The foyer had wide free-floating stairs curving upward off to the left, leading up to the private rooms. The entryway was cramped as a reception room, but it was decked out like one with two red velvet highbacked chairs with a short table between sporting a single travel magazine. Looked like real wood panelling along the walls, high ceiling and white curved plaster with no art, just a couple plants doing better than their outside cousins. The far side opened up without doors or pillars into a wide open plan, where the living room and chandeliered dining room and a couple other who-knows-what rooms were just separated from each other by a single step up or down, like some Frank Lloyd Wright neo-Japanese pastiche. Without pillars, the second floor seemed to just levitate there, resting lightly on the floor-to-ceiling seamless glass wall that circled around, framing the glittering Antipodes skyline, a faint green aurora curling above.

I first thought the skyline must be a projection. I’d been all over this City, never seen that kind of view.

I removed my hat and coat even before Stoops thought to wave me to the chairs. “Don’t worry, I got it,” I told the back of his head as I hung them on a doorside rack. He had shuffled off to a pair of wooden doors to the right, knocked twice and leaned in before there was an answer.

Iron bars had been sunk into the concrete years ago. Seawater rust bubbled out between the cracks in the orange striped paint they were coated with. They were decaying, but they did their job and no car had passed into this part of town in pretty much forever. But the road kept going, down a hill and around a corner where it was being pulled apart one teaspoon at a time with each ocean wave that came slouching in. Steam seeped from a manhole, jetting out every ten, fifteen seconds when some wave down beachside slapped against the open maw that now dangled at sealevel. The jets coincided with a bass thump, thump, the waves turning the sewer system into a mile-long tympany drum.

The buildings were rotten and every couple weeks one falls into the water or loses a wall or a few floors to the eroding, rising sea. A knot of cables and fiber overhead connected to dozens of rooms here, feeding power and data into the squaters’ hovels. They would be empty now, dead of winter, when most squaters had sold their stock and got real jobs or had figured out a way to be arrested for the duration of the dark. A man can’t live like that, keep a family like that, cold, wet, offline, never knowing if the building you called home was going to just wash away.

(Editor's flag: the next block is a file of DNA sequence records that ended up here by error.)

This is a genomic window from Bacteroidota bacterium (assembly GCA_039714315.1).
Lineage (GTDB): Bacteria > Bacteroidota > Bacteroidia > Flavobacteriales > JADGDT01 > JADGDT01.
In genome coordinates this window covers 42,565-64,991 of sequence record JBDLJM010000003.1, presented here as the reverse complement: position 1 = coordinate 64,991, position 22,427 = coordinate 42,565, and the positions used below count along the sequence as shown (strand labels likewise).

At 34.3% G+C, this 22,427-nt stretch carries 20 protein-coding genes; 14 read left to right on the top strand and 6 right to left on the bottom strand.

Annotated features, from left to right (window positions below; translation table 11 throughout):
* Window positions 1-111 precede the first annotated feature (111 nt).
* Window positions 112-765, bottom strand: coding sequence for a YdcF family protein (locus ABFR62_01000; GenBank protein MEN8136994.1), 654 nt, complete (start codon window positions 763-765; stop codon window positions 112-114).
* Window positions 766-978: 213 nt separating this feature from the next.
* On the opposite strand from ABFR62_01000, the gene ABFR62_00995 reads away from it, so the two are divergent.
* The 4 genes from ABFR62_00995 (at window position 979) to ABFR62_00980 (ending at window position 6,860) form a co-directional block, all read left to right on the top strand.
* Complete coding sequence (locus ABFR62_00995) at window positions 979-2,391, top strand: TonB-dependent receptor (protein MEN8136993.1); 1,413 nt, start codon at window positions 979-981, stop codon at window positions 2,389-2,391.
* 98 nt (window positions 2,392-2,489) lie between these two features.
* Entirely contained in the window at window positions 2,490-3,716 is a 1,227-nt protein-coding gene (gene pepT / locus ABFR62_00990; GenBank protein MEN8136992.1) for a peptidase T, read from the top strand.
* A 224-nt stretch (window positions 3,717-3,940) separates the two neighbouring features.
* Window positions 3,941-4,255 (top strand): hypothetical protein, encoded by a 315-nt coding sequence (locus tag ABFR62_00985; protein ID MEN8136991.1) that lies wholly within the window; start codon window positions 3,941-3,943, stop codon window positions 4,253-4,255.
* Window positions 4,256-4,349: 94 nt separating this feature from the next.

So these brick and steel ghosts were empty, but all wired up and waiting to tempt next summer’s crop.

Hard Boiled Test #1

I’ll be experimenting with styles in the next batch of writing. The novel I plan to write for NaNoWriMo is based on a science-fiction noir screenplay I wrote a while back. As film noir detective stories owe a lot to the hard boiled detective serials from the 30s and 40s, I thought I’d see if that style fits. This is my first attempt to write in the style, and even if I can master it I think it’s dated enough that I’ll explore some sort of modern hybrid. This story is just a beginning and not a whole story, and is shorter than normal because as an experiment I did a lot of deleting and trying again.

Bernard Fennelly wasn’t pretty. Sure, he filled out a sharp suit and a nice looking hat with a banded brim that kept his hair out of the wind. That’s about all the positive I ever noticed. He sported these shoes big enough to scuba dive with and painfully round shooter-marbles for knuckles. He once shook a fist in my face and I swear I heard them rattle. The ugly man pursed his lips to the side, and with his hook nose he looked like he’d taken a punch to the face and then stopped half way through to think about it. He wasn’t liking much the direction the conversation had taken.

“No gun. No gear allowance. No expense allowance. No goddamn allowance. You’re a cop, man. Salary’ll get you through.”

“Should’ve talked to me eight years ago, then, when that would have made sense.” Bernard’s assistant was silent, standing behind him, all wired up so that he hardly seemed present, like reality was just an option. He was built for the job, too: short, and barely enough mass to keep his pants up, with a phone clip in each ear, cam-scanner clipped on his glasses, and a three-leaf tablet he kept shuffling data on. Regular geekborg.

“Look. Rick. We could use your help. People are missing. Not here in the city. Not my beat, but before they got here so it’s not really somebody else’s problem either. We figured, Rick’s in Immigration, used to be a cop. Night’s coming, so he’ll be counting the ceiling tiles for a month. Itching to stand up, explore life outside the cube. Maybe he’d like to lend some insight.” Bernard leaned against my desk. “Unless you enjoy sorting through sacks of some FOB granny’s underwear for that salary you’re keen on.”

He was flattening some paper with his palm. I moved the stack of forms to the other side of my desk. They weren’t better over there. I just wanted to make him lift his hand.